On 11/30/2016 2:11 AM, Jim Graham wrote:
I agree that the two versions of the paintDoubleBuffered functions look like they may not have any noticeable performance difference. It would be nice to avoid the duplication if they don't, I had assumed that such a performance test had already been done...?
There could be 2 problems- There were checks that Graphics g is instanceof Grpahics2D. If it fails it is necessary to fall down to the scale 1. - The BufferedImage is used if the volatile image buffer is disabled. It seems it is necessary to keep both pixels coordinates and sizes for both graphics the passed and the buffer.
I would prefer to keep the current fix as is and investigate the problems with the non volatile offscreen image and the paintDoubleBufferedImpl method elimination in a separate issue: JDK-8170593 Non volatile OffscreenBuffer should be scaled in RepaintManager for HiDPI display
https://bugs.openjdk.java.net/browse/JDK-8170593 Thanks, Alexandr.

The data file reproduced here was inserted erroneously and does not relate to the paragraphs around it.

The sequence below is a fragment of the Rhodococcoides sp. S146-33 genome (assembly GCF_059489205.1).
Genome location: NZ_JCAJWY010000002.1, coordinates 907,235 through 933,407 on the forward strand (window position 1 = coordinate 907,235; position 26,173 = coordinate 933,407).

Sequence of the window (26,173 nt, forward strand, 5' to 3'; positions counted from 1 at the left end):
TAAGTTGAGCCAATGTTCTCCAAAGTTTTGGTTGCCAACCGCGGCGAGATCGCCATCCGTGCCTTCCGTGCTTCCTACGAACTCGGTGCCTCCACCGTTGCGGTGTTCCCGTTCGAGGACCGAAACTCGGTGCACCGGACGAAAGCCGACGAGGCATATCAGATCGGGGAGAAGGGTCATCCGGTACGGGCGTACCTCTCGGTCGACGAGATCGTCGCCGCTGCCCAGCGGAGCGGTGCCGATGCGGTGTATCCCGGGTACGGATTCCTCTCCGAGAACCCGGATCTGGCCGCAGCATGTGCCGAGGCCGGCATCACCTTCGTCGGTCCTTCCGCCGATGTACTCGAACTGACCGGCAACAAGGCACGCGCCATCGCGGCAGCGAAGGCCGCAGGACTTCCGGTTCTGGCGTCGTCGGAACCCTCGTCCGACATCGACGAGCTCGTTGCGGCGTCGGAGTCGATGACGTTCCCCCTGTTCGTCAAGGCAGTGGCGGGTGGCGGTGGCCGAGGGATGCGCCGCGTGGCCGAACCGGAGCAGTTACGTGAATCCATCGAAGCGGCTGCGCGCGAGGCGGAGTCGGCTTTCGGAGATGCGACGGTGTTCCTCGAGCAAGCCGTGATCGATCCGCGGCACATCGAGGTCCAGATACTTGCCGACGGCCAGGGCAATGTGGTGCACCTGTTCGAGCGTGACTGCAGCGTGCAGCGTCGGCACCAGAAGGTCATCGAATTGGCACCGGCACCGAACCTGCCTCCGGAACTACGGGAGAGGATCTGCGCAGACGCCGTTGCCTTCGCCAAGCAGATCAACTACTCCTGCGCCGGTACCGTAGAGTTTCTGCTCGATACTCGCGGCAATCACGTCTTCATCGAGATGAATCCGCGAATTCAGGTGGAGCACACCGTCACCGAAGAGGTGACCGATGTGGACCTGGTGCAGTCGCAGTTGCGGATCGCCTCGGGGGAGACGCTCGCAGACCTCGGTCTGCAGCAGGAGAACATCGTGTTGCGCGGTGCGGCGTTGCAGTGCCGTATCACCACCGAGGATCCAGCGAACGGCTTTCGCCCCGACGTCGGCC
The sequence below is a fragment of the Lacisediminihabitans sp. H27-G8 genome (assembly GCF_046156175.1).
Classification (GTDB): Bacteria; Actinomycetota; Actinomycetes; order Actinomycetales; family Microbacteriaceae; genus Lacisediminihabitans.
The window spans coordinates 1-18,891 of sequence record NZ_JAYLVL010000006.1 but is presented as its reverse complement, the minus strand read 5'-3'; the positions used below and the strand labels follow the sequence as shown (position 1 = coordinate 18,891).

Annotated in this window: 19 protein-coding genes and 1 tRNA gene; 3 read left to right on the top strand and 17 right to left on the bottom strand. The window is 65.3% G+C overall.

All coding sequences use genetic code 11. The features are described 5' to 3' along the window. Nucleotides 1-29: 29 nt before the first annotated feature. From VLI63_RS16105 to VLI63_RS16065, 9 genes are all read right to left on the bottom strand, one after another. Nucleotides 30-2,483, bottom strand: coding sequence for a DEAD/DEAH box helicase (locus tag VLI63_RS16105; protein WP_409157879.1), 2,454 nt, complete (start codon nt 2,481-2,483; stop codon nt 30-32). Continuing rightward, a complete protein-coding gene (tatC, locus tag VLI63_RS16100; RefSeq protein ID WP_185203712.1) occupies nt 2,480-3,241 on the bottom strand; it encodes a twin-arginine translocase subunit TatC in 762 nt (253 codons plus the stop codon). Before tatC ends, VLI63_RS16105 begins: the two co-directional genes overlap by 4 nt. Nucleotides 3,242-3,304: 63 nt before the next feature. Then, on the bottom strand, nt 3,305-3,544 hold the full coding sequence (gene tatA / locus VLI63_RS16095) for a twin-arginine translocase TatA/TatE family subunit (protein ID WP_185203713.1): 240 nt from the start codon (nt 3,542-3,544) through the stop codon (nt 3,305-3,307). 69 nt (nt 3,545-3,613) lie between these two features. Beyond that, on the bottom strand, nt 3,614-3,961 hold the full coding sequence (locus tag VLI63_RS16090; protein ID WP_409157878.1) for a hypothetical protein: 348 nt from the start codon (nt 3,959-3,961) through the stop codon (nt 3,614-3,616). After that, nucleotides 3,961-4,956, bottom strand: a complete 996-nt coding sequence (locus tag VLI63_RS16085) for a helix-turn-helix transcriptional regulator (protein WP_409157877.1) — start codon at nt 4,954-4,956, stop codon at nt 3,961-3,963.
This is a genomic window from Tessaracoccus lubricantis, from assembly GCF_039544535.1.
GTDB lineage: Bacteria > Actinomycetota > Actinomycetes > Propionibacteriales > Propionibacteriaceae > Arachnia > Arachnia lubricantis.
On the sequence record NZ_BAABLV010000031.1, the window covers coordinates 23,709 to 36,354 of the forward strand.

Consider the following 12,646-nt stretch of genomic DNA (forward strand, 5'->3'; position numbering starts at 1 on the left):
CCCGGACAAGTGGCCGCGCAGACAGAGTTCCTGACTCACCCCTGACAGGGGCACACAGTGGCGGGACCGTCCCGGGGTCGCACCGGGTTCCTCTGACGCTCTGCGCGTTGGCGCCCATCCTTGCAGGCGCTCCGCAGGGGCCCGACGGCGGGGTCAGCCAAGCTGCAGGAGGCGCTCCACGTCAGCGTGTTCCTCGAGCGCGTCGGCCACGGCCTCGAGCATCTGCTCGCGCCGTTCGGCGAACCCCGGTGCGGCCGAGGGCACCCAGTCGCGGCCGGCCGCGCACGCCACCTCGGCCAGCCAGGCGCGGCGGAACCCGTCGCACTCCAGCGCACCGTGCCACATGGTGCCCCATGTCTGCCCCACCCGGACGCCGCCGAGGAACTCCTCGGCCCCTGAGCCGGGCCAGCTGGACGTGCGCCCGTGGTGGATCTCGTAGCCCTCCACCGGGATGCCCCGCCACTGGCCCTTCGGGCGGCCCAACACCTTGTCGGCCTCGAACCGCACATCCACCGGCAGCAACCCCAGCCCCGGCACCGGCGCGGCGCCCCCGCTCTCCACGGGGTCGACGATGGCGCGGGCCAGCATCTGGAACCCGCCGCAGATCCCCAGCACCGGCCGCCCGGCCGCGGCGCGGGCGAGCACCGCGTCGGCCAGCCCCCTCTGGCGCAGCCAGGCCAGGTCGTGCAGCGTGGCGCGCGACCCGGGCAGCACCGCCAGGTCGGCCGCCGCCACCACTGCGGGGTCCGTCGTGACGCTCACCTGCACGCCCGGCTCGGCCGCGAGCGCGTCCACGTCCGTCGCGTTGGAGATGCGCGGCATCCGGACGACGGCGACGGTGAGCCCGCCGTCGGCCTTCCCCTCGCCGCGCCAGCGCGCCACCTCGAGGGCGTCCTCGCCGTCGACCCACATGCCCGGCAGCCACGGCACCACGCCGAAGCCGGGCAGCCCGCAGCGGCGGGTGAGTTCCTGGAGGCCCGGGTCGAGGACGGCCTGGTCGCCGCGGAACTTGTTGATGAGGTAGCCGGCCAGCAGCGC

clipRound() has appropriate logic for matching the results of filling a path. clipScale() is a more basic "just scale this value and clip it" type of operation that has uses - not everything needs to match the rasterization logic of fills. I did a quick grep to see where clipScale() is used:- SG2D.constrain(, ... region) - this method needs to be overhauled as it currently relies on scaling a region which is not a valid operation - only paths can be scaled, once they are rasterized into a region it is too late to adjust their coordinate transform, but I think fixing this involves fixing shaped components to remember their outline shape rather than an outline region. :(- SG2D.drawHiDPI() - this fix changes one of the instances of using clipScale() in that method, but not the other one. They should probably both match. I don't have a good answer for which is the best rounding method to use here in any case since the original concept was that we'd extract the integer pixels and pretend that they were an isolated image, but if we end up with a fractional scale then that isn't really possible. It may be better to just leave this alone for now. Does anything about the rest of this fix depend on that change? Hopefully if RepaintManager does its job right we end up painting the back buffer to the destination all on integer pixel boundaries on both the source and dest and so rounding isn't an issue?- Region.getScaledRegion() - this method should be deleted. I think it is only used in SG2D.constrain() which needs to be rewritten as you cannot scale a region and expect any amount of accuracy, but we live with it for now until a better fix comes along. I don't think changing the rounding method used by this method will have any useful impact, it just needs to be eliminated by fixing the callers to no longer need it.There are a couple of more uses in the AWT that I didn't look too closely into at this point, but those are the uses within the Java2D area......jim On 11/24/16 8:40 AM, Sergey Bylokhov wrote:I have a few questions which probably discussed already, then ignore it:- SunGraphics2D.java: As far as I understand the clipScale() was replaced by clipRound(), because they have different round logic? It seems that when I wrote the clipScale() I was not aware about round logic, and looks like we can change the clipScale implementation to use clipRound internally instead of Math.round(newv), can be fixed by othe fix. - Did you check the difference in performance between paintDoubleBufferedImpl vs paintDoubleBufferedFPScales? At least in terms of heavyweight operations it looks similar, and probably we can have only one of them? It has an additionalbenefits that the new code will be tested on the usual system as well. On 21.11.16 16:59, Alexandr Scherbatiy wrote:Hello, Could you review the updated fix: http://cr.openjdk.java.net/~alexsch/8162350/webrev.04- isFloatingPointScale(AffineTransform) is moved from the SunGraphics2Dto the SwingUtilities2 class. Thanks, Alexandr. On 11/18/2016 11:23 PM, Jim Graham wrote:Hi ALexandr, This looks great. BTW, when I suggested moving the FPscale test into SG2D I was suggesting that to avoid having to copy the transform out of it via getTransform(), but you've found a different solution to that issue (i.e. the new getTransform(g) method) so it no longer matters where that utility static function is located. You can move it back to one of the Swing classes. In terms of the logic of choosing which repaint function to use, it looks like you use the old-style function if the scales don't match, but won't that cause rendering anomalies? The new code is still an improvement for the standard HiDPI case, and I'm guessing that mismatched scales probably never tends to happen, but we might want to flag it for further investigation. +1 relative to whether you want to move the FPscale test back out of SG2D or not... ...jim On 11/18/16 1:44 AM, Alexandr Scherbatiy wrote:Thank you. I see that using the integer device-pixel translations preserves the component painting in the same way for floating point scales. Could you review the updated fix: http://cr.openjdk.java.net/~alexsch/8162350/webrev.03 - translation adjustment is removed - Region.clipRound() is used for pixels coordinates rounding. Thanks, Alexandr. On 11/16/2016 1:52 AM, Jim Graham wrote:Let me clarify something... On 11/15/16 2:49 AM, Alexandr Scherbatiy wrote:Let's consider the following use case: scale = 1.5 A component calls fillRect(1, 1, 1, 1). This is (1.5, 1.5, 3.0, 3.0) in the device space which fills (1, 1, 3, 3) and covers 2x2 pixelsAgreed.Now the area (1, 1, 1, 1) needs to be repainted create a backbuffer translate(-1, -1) // move the top left corner of the area to the zero point draw the component into the backbuffer: fillRect(1, 1, 1, 1) -> after translation fillRect(0, 0, 1, 1) -> after scaling (0.0, 0.0, 1.5, 1.5 ) in the device space which fills (0, 0, 1, 1) and covers 1x1 pixelsIf you did g.setTransform(identity), g.translate(-1, -1), (then restore the scale) then the analysis is as follows: g.setTransform(identity) => [1 0 0] [0 1 0] g.translate(-1, -1) => [1 0 -1] [0 1 -1] g.scale(1.5, 1.5) => [1.5 0 -1] [0 1.5 -1] g.fillRect(1, 1, 1, 1) => coordinates are (1.5-1, 1.5-1, 3-1, 3-1) => (.5, .5, 2, 2) => fills (0, 0, 2, 2) => which covers 2x2 pixels If you did g.translate(-1, -1) on the scaled transform then the analysis is as follows: g.transform is [1.5 0 0] [0 1.5 0] g.translate(-1, -1) is [1.5 0 -1.5] [0 1.5 -1.5] g.fillRect(1, 1, 1, 1) => coordinates are (1.5-1.5, 1.5-1.5, 3-1.5, 3-1.5) => (0, 0, 1.5, 1.5) => fill (0, 0, 1, 1) => covers 1x1 pixels The second operation is what you are describing above and that would be an inappropriate way to perform damage repair because you used a scaled translation which did not result in an integer coordinate translation. Please re-read my previous analysis that shows what happens when you use integer device-pixel translations which are translations that happen using integers on a non-scaled transform. Note that you can add a scale *AFTER* you apply the integer device pixel translation and it will not affect the integer-ness of the translation. You can see above that the difference in how the translate command is issues affects where the translation components of the matrix end up being -1,-1 or -1.5,-1.5... ...jim